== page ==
Sexuality

Next on Russia’s blacklist: Foreign condoms?

Condoms
Trade authorities think Russia shouldn't spend public funds on foreign-made prophylactics.
Credit: Alexander Tamargo

KYIV, Ukraine — First it was global “gay propaganda.” Then it was foreign food. And lately it’s been allegedly subversive NGOs.

Could condoms become the latest Western import to go on Russia’s blacklist?

The Ministry of Industry and Trade is certainly giving that impression. On Tuesday, it suggested banning the public procurement of various imported medical equipment and supplies, condoms included.

Some Russians are aghast, and they’re cry-laughing all over the internet.

That tweet reads: “We'll find a way out either way. We'll carry in banned condoms like this.”

Officials reassured Russians that about 98 percent of the country’s condom market would not be affected because the ban would apply only to state purchases, not the commercial market.

That’s good news, since Russia only manufactures 3 percent of the condoms on store shelves, a major wholesale supplier told a radio station.

Brazil's Natex condom factory in action.

“This time, the government didn’t reach the point of total absurdity,” wrote a liberal anti-corruption activist on Wednesday.

It’s not an outright war on prophylactics. If approved, the measure would ban government spending on a range of items, from X-ray machines to bandages.

The suggestion is likely aimed at reducing Russia’s reliance on foreign imports and stimulating domestic production.

That same logic was behind last year’s ban on most Western food imports, a response to international sanctions over Russia’s meddling in Ukraine.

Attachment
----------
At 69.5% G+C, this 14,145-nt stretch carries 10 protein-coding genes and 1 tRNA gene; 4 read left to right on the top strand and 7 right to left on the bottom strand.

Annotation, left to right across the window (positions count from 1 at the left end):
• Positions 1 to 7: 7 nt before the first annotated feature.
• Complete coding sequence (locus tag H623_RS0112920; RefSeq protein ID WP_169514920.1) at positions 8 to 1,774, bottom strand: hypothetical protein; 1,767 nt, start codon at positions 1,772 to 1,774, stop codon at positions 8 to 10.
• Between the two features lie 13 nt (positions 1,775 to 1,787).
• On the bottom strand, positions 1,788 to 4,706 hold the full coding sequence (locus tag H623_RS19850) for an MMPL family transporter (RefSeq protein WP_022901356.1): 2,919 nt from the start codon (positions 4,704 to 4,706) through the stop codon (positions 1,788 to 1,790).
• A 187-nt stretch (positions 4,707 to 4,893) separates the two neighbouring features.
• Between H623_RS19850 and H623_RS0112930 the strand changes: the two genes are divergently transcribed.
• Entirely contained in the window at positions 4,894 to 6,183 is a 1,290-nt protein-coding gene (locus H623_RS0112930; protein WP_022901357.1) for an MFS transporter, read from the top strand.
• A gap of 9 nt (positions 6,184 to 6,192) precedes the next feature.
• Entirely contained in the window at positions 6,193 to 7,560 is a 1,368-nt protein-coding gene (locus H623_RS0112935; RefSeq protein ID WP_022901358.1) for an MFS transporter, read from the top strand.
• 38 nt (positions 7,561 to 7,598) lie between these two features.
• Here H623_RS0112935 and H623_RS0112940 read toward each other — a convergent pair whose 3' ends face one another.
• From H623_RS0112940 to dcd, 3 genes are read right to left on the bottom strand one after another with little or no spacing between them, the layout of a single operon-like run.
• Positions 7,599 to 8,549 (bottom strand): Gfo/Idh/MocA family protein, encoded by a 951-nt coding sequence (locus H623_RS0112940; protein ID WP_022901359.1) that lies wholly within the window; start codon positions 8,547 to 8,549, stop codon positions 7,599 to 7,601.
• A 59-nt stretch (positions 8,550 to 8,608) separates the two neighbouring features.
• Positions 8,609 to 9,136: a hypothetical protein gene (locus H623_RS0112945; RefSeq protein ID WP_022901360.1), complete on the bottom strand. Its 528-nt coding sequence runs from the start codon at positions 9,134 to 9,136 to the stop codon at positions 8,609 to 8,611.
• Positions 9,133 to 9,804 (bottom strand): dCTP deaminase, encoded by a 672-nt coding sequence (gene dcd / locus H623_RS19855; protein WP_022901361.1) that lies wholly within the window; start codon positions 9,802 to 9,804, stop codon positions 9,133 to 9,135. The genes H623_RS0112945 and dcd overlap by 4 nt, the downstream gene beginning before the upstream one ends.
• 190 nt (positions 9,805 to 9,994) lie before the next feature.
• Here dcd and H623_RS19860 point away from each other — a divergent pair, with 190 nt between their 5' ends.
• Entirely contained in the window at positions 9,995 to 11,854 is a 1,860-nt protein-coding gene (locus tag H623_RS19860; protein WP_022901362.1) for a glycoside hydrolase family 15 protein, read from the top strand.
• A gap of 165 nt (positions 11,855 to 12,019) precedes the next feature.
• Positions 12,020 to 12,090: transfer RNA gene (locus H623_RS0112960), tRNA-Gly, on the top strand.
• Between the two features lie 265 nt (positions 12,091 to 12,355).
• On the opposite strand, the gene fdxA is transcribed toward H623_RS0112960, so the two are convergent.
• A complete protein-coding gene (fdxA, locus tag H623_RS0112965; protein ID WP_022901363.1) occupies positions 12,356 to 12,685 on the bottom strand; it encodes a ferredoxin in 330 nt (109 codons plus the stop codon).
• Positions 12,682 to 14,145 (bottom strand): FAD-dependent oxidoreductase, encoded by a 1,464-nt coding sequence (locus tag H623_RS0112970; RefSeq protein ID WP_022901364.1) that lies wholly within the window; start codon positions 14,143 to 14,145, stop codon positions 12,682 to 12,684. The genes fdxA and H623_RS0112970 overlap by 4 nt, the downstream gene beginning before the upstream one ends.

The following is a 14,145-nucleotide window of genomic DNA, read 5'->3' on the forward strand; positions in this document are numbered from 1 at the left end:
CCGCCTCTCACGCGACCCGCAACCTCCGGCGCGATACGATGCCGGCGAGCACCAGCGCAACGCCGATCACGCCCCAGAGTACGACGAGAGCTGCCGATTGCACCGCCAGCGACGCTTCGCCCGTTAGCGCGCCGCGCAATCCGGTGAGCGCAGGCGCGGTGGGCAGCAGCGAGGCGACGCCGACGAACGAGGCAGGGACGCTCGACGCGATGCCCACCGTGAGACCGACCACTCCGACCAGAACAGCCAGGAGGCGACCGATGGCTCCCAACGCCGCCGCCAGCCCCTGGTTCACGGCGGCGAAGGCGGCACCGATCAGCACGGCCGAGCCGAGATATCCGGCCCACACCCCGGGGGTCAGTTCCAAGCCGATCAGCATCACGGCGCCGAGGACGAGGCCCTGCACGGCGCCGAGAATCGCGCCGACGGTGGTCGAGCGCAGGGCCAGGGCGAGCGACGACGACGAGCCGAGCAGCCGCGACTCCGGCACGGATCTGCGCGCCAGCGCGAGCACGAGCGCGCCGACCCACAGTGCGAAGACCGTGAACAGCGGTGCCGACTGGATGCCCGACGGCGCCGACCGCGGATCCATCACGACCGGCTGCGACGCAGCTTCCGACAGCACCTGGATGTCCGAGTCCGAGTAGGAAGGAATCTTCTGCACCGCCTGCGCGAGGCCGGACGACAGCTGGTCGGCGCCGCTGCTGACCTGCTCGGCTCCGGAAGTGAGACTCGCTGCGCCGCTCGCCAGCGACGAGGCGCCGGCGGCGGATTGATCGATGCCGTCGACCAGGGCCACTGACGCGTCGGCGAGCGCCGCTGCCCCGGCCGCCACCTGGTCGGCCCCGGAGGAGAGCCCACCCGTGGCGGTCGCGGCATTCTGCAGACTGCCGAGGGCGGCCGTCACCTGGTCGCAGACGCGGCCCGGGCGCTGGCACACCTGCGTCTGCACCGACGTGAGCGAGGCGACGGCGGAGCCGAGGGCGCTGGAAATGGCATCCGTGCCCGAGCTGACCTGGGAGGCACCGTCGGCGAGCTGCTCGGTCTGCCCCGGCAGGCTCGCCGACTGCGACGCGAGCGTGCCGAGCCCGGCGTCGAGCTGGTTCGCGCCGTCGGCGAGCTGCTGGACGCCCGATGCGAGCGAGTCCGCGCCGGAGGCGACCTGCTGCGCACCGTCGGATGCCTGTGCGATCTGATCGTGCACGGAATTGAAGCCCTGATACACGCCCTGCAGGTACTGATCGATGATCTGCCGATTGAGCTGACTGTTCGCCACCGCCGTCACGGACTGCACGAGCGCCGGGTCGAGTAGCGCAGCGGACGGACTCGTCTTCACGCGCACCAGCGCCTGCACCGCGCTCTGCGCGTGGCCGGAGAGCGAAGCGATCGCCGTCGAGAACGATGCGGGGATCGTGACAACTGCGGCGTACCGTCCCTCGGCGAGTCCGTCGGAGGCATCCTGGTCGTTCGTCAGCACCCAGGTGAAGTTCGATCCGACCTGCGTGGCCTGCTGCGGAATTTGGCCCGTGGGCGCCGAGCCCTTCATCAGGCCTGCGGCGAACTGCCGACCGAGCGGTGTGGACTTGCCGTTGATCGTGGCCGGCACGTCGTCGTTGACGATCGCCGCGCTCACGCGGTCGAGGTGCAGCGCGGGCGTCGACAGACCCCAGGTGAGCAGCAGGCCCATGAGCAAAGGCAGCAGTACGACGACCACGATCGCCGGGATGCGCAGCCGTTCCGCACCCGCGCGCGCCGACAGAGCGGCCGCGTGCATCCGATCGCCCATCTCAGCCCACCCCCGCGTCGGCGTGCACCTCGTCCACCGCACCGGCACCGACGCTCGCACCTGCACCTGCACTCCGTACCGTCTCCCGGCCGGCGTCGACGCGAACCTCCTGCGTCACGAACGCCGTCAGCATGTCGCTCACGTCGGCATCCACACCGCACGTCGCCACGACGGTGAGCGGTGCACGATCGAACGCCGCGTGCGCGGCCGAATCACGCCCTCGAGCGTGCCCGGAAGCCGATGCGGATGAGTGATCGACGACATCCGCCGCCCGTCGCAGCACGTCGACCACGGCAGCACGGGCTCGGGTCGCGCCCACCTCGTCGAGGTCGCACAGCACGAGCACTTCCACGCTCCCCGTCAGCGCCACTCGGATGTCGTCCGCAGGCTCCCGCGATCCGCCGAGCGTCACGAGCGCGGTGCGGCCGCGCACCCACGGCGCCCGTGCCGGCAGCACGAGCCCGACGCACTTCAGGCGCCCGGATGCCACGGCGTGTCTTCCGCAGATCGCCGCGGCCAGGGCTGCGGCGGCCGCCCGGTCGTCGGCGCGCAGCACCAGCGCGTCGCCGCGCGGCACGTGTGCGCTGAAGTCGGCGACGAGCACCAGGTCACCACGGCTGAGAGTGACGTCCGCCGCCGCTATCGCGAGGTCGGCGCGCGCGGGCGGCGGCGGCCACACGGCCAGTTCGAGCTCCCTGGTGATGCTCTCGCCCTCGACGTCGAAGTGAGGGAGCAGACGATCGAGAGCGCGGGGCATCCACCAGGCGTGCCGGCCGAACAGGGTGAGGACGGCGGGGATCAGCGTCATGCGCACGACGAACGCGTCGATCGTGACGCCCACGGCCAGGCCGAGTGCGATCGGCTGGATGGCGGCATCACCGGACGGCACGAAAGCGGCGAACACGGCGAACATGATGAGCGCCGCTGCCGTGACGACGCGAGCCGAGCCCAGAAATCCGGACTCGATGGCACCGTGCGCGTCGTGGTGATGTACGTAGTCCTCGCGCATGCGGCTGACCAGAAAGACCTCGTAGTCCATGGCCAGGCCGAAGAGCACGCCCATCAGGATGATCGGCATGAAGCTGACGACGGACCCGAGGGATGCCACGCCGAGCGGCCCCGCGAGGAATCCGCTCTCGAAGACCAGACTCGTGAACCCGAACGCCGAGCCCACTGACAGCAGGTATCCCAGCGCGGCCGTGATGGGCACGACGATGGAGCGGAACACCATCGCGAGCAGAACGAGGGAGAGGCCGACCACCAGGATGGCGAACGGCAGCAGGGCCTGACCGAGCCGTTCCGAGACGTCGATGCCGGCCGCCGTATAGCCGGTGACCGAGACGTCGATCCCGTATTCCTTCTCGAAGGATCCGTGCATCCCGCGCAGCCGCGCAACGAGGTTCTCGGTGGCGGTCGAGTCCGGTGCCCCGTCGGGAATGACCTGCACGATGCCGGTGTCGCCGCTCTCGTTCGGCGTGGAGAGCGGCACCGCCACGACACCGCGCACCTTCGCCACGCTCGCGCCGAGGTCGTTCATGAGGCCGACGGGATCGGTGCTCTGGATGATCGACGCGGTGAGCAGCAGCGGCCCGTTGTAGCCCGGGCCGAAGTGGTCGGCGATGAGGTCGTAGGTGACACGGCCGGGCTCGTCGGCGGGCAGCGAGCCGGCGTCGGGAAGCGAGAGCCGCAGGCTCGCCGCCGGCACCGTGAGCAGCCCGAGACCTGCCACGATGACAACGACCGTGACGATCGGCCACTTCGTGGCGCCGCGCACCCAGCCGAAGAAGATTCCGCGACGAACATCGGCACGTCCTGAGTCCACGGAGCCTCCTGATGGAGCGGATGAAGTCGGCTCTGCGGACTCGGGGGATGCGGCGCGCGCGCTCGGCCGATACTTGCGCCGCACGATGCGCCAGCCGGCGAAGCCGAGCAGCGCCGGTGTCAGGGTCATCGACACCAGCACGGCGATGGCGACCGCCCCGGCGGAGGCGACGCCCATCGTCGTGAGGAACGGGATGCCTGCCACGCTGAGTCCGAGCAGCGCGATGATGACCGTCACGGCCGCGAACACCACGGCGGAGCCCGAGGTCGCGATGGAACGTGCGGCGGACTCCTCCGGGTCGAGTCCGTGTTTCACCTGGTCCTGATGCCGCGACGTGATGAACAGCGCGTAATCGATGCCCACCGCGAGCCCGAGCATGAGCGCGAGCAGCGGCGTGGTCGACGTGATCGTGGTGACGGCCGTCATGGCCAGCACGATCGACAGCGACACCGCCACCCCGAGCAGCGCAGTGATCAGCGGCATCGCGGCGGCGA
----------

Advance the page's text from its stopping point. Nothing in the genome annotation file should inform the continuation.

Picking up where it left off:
Those restrictions are still in place. But they’ve mostly driven up food prices, and overloaded an agriculture industry that’s struggling to fill in for the likes of Polish apples, French brie and cured Spanish ham.

Presidential press secretary Dmitry Peskov, meanwhile, told local media the Kremlin has not considered the ministry's proposal on medical supplies.

Some believe there’s a hidden upside if it does come to fruition.

The Russian government’s former top doctor — known for outlandish health recommendationssaid the move might make Russians “more disciplined” and help reverse the country’s demographic decline.

Not everyone’s laughing, though. Some experts say the loss of quality goods and equipment in Russian hospitals could boost disease rates and hinder treatment.

Nearly 1 million Russians have HIV, in a growing epidemic. Russia also has high teen pregnancy and abortion rates — a problem the country’s traditionally expensive condoms may have helped fuel.

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